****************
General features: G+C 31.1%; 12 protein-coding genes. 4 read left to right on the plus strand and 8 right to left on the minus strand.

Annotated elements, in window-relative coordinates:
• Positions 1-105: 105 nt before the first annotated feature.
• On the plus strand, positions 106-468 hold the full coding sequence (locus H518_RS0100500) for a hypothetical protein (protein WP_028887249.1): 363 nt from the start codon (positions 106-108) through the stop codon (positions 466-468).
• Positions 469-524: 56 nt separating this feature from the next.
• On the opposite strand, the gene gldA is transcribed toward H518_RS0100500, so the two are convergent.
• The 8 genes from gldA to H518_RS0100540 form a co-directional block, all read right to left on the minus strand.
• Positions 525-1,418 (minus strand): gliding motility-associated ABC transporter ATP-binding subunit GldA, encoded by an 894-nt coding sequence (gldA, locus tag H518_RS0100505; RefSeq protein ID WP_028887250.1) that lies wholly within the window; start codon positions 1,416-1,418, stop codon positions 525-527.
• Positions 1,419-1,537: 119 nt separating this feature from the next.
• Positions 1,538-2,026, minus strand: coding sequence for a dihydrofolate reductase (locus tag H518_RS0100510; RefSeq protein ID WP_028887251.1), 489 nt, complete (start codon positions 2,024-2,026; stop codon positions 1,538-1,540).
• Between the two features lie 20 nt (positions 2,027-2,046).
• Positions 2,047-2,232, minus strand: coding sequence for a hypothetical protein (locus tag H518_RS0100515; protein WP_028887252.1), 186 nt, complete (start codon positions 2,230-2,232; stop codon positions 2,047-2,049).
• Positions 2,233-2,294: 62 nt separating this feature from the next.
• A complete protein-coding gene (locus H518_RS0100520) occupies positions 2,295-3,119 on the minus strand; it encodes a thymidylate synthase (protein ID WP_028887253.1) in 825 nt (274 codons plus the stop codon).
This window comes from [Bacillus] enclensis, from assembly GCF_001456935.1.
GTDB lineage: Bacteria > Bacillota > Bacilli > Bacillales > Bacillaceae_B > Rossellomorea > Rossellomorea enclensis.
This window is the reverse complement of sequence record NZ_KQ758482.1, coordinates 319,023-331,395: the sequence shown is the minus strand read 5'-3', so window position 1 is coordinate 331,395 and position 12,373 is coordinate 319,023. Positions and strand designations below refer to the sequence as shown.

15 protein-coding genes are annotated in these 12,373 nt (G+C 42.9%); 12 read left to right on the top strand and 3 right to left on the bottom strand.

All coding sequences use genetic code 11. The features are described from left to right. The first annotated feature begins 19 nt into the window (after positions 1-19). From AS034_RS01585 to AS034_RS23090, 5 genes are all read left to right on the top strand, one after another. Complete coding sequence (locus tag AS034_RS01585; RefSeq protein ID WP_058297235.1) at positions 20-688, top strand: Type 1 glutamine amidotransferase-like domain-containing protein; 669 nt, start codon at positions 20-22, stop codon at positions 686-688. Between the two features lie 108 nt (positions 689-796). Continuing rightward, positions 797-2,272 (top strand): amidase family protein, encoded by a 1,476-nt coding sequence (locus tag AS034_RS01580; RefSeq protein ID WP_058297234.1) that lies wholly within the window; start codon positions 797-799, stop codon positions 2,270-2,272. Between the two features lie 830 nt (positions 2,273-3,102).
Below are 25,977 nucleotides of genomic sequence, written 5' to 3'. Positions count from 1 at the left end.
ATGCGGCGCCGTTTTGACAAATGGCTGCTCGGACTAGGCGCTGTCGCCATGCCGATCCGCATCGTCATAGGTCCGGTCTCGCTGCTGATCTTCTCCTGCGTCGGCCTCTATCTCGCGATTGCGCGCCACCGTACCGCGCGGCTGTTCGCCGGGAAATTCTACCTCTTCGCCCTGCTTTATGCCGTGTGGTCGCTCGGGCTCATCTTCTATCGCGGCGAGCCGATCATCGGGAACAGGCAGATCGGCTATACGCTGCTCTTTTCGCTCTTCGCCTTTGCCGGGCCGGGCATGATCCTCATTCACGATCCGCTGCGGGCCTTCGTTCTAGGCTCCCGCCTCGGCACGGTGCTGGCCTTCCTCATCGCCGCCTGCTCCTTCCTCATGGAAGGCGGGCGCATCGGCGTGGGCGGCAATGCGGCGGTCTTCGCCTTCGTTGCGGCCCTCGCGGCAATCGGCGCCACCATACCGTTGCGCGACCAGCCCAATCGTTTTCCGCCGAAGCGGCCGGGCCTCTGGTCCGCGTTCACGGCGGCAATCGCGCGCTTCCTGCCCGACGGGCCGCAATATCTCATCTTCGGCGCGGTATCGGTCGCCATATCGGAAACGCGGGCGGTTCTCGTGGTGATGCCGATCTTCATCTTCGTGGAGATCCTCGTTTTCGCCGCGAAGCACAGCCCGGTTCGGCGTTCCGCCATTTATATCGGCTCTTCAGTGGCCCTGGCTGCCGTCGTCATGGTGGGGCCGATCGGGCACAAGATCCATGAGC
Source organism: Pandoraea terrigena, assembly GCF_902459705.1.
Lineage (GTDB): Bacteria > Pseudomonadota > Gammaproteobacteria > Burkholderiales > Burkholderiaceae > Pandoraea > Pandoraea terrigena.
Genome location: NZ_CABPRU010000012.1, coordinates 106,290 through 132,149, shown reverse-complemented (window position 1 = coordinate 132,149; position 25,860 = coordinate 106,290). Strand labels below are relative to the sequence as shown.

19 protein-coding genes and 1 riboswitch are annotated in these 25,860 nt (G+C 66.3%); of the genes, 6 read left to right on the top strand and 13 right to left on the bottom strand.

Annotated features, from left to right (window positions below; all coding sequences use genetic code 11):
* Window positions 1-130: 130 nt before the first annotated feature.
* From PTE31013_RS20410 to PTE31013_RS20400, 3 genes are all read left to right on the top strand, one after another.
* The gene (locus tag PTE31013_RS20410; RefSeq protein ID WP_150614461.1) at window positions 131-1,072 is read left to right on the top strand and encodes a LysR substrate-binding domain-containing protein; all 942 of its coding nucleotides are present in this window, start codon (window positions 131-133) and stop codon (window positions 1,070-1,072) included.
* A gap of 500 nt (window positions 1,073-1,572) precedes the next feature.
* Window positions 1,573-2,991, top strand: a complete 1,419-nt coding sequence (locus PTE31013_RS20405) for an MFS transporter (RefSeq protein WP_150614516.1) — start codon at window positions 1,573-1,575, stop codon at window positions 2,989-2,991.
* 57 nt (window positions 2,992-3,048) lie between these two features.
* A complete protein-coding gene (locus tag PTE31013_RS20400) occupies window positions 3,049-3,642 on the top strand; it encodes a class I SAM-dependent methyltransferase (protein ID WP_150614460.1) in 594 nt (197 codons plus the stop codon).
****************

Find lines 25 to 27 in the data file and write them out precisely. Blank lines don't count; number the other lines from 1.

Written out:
19 protein-coding genes and 1 riboswitch are annotated in these 25,860 nt (G+C 66.3%); of the genes, 6 read left to right on the top strand and 13 right to left on the bottom strand.

Annotated features, from left to right (window positions below; all coding sequences use genetic code 11):
* Window positions 1-130: 130 nt before the first annotated feature.